I'm domestically challenged, I haven't been allowed to cook for humans for over 20 years. When I first moved to Australia, I nearly blew up our apartment with a gas oven that I had no idea how to use, but you know what?! My dogs fricken love my "cooking" (they also enjoy cat poo and dead birds) and I actually really enjoy making cool stuff for them! Do I have too much time on my hands? No! I'm actually incredibly time precious, so anything I do needs to fit into a pretty packed day. Do you know what...I actually really grrrrr when people suggest I have too much time on my hands just because I enjoy making crazy-ass stuff for my dogs...I fricken love those ferals!
So, here are some easy peasy treats for my fellow domestically challenged dog slaves - you'll need
Garlic (chill out people, you're not going to kill your dog)
Can of Salmon
Stick Mixer or Blender
Spatula or something that resembles one…maybe your hand?
Dehydrator or Oven
Did you notice that I didn't tell you how many grams etc? Because this is real life man, just use my photos as a quide or inspiration for doing it better, I don't measure anything!
Ok so first, you're going to cut up enough sweet potatoes for 2 metal oven trays, I have spread 2 cloves of garlic over the top of some of them.
I put these in the oven at 210 C for 40 minutes and then I switched the trays around and went for another 40 minutes - you should totally check on them every now and again though because if you burn them that's not my fault ok, I told you that I'm domestically challenged. You could probably just boil them but I really was going after a taste infusion and not being a slack ass because the Great Dane is super judgey when I slack off.
I then dumped the sweet potato and garlic in a bowl and stick mixed it, then added a can of Red Salmon for no other reason than I was trying to be fancy for my dogs rather than using the cheaper Pink Salmon. The can of salmon I dumped in the bowl included the bones and springwater. I stick mixed this together with the sweet potato and garlic until it was a puree. Puree is a fancy word....it was more like thick slop. I then grabbed my dehydrator trays and lined them with baking paper, for the American followers, it's the paper you use in cooking to stop stuff sticking to stuff ok! Then I smoothed it out. Now, keep in mind that the thicker you lay it, the longer it will take to dehydrate. Can you use an oven? Sure, I didn't and I don't really do ovens, so as long as you know how to use an oven without blowing stuff up, you should be able to figure that out...I guess you just keep cooking it until the moisture isn't there anymore? Ok, so when I had finished loading my dehydrator trays up, I put them into the dehydrator and whacked it onto 70 degree C and left it overnight...I'm pretty sure running it at 70 for that long isn't recommended so you should follow the instruction book that came with your machine.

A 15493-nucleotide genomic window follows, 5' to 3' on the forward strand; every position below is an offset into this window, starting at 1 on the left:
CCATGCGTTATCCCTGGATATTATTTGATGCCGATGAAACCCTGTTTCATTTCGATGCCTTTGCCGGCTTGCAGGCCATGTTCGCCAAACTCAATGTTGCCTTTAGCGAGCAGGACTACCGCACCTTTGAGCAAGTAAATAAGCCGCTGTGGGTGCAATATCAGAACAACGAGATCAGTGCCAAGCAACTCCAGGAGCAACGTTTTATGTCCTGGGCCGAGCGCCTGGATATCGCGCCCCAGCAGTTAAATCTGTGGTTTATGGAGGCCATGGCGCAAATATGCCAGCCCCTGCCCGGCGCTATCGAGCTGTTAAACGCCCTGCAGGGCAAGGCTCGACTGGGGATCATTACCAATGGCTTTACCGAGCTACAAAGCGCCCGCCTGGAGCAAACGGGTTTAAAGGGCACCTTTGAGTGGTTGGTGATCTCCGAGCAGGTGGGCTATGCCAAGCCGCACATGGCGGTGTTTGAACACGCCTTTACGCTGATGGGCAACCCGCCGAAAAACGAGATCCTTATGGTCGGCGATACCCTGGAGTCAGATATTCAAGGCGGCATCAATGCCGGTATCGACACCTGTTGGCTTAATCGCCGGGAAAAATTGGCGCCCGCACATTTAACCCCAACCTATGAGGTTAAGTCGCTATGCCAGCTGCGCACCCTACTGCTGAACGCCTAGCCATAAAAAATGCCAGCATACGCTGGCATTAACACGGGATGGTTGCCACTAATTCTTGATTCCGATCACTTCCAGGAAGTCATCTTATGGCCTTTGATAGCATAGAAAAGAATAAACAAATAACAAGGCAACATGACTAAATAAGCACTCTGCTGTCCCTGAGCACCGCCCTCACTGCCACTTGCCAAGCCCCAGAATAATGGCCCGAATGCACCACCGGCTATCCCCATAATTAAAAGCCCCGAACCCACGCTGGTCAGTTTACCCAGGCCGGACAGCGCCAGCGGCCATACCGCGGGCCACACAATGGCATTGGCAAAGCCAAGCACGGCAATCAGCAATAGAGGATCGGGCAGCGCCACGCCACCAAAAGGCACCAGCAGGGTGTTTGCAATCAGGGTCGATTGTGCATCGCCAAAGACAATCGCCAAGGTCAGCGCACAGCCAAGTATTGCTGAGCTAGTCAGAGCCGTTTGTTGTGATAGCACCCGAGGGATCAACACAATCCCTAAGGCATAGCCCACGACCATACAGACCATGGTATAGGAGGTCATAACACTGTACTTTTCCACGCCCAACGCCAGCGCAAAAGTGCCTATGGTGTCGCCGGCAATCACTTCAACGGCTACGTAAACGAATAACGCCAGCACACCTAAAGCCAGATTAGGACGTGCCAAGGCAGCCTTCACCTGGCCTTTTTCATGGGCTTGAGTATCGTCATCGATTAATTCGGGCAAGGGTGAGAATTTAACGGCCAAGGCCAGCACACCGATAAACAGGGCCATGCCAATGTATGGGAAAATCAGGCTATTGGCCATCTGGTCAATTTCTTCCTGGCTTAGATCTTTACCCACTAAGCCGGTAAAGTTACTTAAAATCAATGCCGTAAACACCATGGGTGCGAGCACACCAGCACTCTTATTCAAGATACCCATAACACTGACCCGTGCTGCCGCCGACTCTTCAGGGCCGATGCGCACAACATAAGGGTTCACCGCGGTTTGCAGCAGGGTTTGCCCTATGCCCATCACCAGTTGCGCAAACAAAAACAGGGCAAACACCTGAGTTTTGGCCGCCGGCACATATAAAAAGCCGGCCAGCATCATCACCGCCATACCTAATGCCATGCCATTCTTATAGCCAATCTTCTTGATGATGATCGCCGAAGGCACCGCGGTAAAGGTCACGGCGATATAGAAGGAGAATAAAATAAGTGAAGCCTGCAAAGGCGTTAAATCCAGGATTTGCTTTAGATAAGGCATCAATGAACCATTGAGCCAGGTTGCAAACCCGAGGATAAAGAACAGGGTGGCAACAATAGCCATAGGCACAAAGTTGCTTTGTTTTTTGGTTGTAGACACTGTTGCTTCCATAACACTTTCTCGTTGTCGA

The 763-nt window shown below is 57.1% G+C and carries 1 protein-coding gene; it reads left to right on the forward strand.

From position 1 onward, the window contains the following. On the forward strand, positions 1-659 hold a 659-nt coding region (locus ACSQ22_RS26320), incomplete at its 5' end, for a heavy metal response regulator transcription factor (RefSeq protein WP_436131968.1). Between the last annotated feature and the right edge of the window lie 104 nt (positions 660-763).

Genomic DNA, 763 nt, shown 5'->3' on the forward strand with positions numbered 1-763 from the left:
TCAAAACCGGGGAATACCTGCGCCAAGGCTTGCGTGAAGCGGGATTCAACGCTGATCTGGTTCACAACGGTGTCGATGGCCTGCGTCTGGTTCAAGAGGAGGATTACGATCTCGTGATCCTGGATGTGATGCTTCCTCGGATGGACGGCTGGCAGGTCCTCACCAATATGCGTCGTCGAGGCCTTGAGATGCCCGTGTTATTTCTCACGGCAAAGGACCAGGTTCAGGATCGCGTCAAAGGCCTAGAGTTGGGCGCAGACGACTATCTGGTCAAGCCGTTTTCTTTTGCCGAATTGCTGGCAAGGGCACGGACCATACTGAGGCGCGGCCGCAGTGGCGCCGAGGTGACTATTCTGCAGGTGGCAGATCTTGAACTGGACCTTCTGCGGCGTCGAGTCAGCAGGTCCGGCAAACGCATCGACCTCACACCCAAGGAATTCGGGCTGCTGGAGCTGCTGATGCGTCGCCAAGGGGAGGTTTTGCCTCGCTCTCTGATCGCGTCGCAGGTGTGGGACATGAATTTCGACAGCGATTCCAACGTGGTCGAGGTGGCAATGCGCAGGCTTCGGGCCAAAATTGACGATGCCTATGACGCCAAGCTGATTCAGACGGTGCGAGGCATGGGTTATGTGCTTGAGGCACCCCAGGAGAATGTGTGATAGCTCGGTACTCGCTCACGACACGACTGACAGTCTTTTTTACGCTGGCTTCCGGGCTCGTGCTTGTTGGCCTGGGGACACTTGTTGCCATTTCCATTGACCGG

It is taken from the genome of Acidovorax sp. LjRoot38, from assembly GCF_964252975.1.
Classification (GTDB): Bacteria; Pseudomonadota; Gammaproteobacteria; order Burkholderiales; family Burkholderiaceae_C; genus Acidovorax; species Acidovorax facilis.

So when I checked them they weren't quite done, they were rubberly so I took the opportunity to grab some scissors and cut them up. If I were smarter, I would have just scored them before I put them in the dehydrator. So I put them back in for around 4 hours. Take them out when you think they are done and let them cool before you store them otherwise you'll end up with moisture in the container which will lead to mould (or mold if you're American). Store them in an air tight container if you plan on leaving them in the cupboard or on the bench. If you took them out of the dehydrator too early and couldn't be bothered anymore then you can just keep them in the freezer as that will stop them moulding and they'll be perfectly fine to feed straight from the freezer and the dogs won't care. Alright, fellow dog slaves, that's it from this domestically challenged one. Be sure to share your easy recipes with me and my fellow domestically challanged dog slaves at: https://www.facebook.com/thebalancedcaninesydney/